ForumsGetting Things Done®Any suggests for GTD with iterations?

Any suggests for GTD with iterations?
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Tim Gordon

Posted: Feb 05, 2010
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I'd like to know how people organise themselves using Toodledo so that they can focus by prioritising projects, perhaps selecting a few deliverable projects they'd like to see completed in the next 3-month review cycle, while still allowing the efficiency benefits of GTD to be felt by picking off other 'tasks of opportunity' as you change between contexts to keep things moving along when you've a little enforced spare time (eg travelling).

I create a folder for every project I work on - this includes deliverable projects which will produce something tangible in the near-term and ongoing projects that have no foreseeable end-date.

The best way I can think of for working on iterations is during every 3-month review create two custom searches:

- Urgent/Next Iteration. Captures all the projects I'd like to deliver or focus on in the next 3 months.
- Not-Urgent. I know it's there but have no immediate plans to work on it.

These are then bulk-updated to above-default and below-default priority respectively. Tasks that come up during the iteration are then default priority. During the weekly review Urgent/Next Iteration bulk updates can be used to keep the projects in the iteration moving first.

Whenever I'm working on my todo lists I should switch to context, deal with due-by date first, then look at priority.

I have to say my system feels too complicated - it takes a long time to do reviews and I feel I go over the same stuff again and again.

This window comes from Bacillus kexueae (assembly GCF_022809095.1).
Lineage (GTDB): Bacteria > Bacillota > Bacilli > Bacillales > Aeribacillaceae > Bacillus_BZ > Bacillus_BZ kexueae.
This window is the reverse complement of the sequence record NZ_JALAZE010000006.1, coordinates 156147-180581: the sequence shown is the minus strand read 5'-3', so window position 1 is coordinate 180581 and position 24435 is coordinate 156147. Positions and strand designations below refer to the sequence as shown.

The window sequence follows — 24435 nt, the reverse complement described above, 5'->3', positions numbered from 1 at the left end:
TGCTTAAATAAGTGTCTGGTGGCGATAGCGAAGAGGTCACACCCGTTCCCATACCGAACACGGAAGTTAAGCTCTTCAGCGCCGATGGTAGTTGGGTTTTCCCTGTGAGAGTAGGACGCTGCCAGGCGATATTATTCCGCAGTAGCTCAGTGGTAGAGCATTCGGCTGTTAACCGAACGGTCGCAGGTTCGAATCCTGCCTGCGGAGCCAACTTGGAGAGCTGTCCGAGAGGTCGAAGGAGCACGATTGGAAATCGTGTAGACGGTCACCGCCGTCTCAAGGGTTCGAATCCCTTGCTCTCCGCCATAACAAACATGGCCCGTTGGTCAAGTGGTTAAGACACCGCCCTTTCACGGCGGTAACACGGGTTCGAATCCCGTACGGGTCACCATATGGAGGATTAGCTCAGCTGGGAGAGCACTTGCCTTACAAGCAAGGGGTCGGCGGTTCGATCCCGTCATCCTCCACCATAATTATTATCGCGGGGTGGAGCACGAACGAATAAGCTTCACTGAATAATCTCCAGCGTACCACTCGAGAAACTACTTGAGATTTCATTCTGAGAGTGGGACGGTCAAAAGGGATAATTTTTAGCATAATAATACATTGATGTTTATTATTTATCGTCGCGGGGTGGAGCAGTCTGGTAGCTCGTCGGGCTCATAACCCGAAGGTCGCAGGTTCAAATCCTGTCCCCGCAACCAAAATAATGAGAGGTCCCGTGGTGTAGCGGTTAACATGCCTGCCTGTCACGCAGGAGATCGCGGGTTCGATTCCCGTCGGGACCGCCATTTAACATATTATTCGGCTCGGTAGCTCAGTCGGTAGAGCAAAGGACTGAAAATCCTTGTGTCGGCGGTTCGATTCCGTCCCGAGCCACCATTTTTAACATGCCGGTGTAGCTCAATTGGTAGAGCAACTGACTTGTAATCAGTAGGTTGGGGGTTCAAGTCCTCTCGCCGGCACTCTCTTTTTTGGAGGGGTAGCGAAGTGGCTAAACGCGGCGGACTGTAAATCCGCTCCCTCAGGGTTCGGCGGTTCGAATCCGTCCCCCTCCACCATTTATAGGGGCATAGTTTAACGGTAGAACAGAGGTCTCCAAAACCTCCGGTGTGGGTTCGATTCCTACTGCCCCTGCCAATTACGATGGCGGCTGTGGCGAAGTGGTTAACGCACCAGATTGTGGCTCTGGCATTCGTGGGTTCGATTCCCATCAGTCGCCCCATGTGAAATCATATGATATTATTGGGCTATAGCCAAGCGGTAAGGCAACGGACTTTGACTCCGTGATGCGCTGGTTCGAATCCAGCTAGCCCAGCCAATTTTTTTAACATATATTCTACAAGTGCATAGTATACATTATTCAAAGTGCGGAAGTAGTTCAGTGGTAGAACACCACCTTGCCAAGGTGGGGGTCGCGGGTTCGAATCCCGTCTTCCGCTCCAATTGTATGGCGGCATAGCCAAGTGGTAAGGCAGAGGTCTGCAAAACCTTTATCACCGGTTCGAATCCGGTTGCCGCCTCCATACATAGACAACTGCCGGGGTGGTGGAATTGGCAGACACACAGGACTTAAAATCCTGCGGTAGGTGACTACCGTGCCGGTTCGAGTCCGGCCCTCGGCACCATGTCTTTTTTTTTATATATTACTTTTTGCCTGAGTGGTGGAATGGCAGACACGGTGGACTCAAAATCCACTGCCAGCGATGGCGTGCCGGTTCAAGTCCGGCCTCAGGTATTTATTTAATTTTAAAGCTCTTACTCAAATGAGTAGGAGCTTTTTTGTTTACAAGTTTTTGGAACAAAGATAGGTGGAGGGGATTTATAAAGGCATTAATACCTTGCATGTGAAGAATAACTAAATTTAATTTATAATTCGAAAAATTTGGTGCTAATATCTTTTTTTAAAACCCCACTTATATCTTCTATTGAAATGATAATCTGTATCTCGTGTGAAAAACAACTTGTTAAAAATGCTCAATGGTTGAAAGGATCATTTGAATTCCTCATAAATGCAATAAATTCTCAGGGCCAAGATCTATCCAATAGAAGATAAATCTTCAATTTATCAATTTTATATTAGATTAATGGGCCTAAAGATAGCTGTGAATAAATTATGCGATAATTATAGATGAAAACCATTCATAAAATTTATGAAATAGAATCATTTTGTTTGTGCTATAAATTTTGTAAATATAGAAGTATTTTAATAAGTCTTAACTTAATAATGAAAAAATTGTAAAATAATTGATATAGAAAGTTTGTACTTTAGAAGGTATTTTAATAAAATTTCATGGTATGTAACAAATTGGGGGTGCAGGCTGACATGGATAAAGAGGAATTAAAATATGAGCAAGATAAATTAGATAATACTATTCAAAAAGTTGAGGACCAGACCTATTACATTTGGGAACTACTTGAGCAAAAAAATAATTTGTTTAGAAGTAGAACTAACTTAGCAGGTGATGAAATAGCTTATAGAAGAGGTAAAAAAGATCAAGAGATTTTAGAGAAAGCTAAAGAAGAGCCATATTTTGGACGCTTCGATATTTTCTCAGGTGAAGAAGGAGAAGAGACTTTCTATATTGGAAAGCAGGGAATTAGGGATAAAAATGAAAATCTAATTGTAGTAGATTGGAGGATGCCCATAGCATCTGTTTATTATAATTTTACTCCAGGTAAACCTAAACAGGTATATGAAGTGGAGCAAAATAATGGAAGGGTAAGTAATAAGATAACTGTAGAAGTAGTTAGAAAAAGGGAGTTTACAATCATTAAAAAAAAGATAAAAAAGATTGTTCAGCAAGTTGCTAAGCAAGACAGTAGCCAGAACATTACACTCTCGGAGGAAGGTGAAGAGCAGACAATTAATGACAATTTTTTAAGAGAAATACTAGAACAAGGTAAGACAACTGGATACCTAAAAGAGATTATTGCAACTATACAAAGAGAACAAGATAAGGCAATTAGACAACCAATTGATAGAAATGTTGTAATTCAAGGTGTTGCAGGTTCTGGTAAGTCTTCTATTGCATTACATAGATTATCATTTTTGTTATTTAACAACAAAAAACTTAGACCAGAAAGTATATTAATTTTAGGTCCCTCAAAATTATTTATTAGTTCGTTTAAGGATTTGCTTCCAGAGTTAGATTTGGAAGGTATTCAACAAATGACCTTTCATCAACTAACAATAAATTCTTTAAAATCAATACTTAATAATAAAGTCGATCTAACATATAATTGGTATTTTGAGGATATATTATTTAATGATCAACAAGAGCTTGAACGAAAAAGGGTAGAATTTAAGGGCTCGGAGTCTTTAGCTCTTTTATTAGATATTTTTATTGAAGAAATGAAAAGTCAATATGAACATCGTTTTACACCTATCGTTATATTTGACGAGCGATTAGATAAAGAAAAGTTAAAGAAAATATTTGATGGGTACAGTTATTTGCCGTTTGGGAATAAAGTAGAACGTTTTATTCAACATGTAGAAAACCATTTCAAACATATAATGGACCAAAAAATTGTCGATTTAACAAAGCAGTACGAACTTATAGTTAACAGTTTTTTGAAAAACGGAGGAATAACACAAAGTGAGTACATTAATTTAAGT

Can anyone suggest a better way? People talk a lot on the forum about using subtasks (I'm a pro subscriber). Is creating subtasks better because they'll inherit the priority of the parent task? Isn't it annoying that the parent task is always visible? How do you do your weekely review and capture project tasks and check that they that have no subtasks and need more brainstorming?

I've read some interesting posts about goals too but they seem too high-level to be relevant here as they seem to apply at the 1-year review cycle level.

Any help with the overwhelming much appreciated!

Posted: Feb 05, 2010
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I am a long time TD subscriber, and my TD becomes so large that it is overwhelming at times and I have ignored it. Recently I read through Promimo's GTD thread and it is simple and straight forward. I read the entire thread (which I have never done in my life) and everyone there has good things to take from.

One thing is that I used to do what you do regarding having a folder for every project. I am like the an older ADD poster child and it becomes overwhelming.

After reading the ProxiGTD thread I now have a folder called "Projects" (really I use Context, but that is for my personal needs).

When you have a folder for projects, your project becomes the task, and the subtasks become flexible, and unfortunately they don't by take the attributes of the task automatically.

So in your projects folder could be a task labeled, "Find Spouse a New Car to replace her Toyota" Subtasks could be "car-Research Consumer Reports findings"
"car-Go to dealer and test drive"
"car-Compare financing"

that way you can review your projects weekly and move subtasks in to your action folder.
because Subtask in other folders have no reference to original task you should put some hint in it, like "car"

Posted: Feb 09, 2010
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I use:

Star: do this now, or "these, today"
Status - next action : one per project (folder) unless it's important to parallelize. Choose next star from here
Status - action : choose next next action from here, usually by priority
Status - someday : revisit these periodically - such as at your iteration boundaries

I use other stuff too but it's not directly related to your question.
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